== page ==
Lee Wardlaw was one of four professional children’s book authors to attend this year’s Author-Go-Round at the County Education Office’s auditorium. | Credit: Courtesy Santa Barbara County Education Office

The Santa Barbara County Education Office’s 53rd annual Author-Go-Round brought together four professional children’s book authors for a five-day event this week at the Education Office’s auditorium in Santa Barbara to encourage local students to find their own voice through writing and storytelling. 

Associate Superintendent Ellen Barger called the longstanding tradition, which began in 1970, a “powerful way to promote pleasure reading,” which inspires students’ own sense of identity and confidence. 

Barger said that the opportunity for students to engage with authors demystifies the creative process and the connection between the stories they read and the real people who write them. 

“When authors share stories of what inspired their books, and when they share the challenges of the struggles, revisions, and persistence that preceded the final work of a beloved book, our young readers and writers come to embrace their own voice and literary process,” Barger said.

More than 400 students in 5th-8th grade from schools around the county were able to participate this year. Each day of the event this week tied in author presentations, fun literacy activities, and the classic merry-go-round of author stations where students could learn more about the authors’ journeys in writing and illustrating. 

More than 400 students in 5th-8th grade from schools around the county were able to participate in 2023’s Author-Go-Round. | Credit: Courtesy Santa Barbara County Education Office

Colorful carousel horses and banners marked dividers in each corner of the Education Office’s auditorium on Cathedral Oaks Road to create the four authors’ stations. Each author was able to decorate their space however they liked, putting their personality, genre, and style on display using books, banners, stuffed animals, photographs, and even one large cardboard cutout of Abraham Lincoln.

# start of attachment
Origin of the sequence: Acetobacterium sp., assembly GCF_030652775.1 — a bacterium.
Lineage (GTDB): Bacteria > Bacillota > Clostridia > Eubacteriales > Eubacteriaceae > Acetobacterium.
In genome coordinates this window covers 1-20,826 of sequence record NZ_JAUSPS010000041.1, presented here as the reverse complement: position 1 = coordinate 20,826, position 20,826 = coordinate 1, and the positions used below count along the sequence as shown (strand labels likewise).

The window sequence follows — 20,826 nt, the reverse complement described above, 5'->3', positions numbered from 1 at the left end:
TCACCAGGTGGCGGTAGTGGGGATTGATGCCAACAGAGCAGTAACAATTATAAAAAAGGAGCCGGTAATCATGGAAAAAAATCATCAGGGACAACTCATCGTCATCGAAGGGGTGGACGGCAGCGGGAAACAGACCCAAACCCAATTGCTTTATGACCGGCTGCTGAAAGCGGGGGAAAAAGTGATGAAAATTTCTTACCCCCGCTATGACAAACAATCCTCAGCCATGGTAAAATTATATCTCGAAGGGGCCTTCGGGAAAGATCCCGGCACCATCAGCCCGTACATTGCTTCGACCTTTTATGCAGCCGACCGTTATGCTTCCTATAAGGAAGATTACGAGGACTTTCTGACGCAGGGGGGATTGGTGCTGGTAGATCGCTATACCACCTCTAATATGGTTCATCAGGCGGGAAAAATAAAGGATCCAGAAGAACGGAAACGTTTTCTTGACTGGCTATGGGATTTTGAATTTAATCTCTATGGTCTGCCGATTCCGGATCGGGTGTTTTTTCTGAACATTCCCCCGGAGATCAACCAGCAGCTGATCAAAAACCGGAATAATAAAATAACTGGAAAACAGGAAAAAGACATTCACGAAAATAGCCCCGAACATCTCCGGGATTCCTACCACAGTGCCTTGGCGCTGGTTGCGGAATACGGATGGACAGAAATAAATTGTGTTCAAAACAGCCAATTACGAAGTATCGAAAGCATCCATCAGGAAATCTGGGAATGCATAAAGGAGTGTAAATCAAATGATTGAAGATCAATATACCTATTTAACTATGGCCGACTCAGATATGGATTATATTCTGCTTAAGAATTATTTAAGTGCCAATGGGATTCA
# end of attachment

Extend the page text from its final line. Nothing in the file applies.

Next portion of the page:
Authors included Alexis O’Neill, Rebeccca Langston-George, Lee Wardlaw, and illustrator Joe Cepeda, who captivated the students and their parent and teacher chaperones with fiction and nonfiction stories about everything from cats to historic figures and events. 

Cepeda was not able to attend the event due to illness, so he created video presentations of his stories and artistic process. Students eagerly followed along with Cepeda on a TV-screen as he provided a step-by-step process on how to draw a cute cartoon dog. 

For each revolving group of students, the authors explained the effort it takes to create and publish a book, as well as provided glimpses into the stories they write. Their young audiences were extraordinarily attentive, raising their hands and asking questions at every possible moment.

“This is the first time that many of these children have been in the same room as a published author,” said Digital Learning Director Cate Tolnai. “Seeing their eyes light up and the stars in their eyes shine, watching them go up to the authors and ask for an autograph and have the authors have that moment to shine too — it’s like watching magic happen. It’s really special.”

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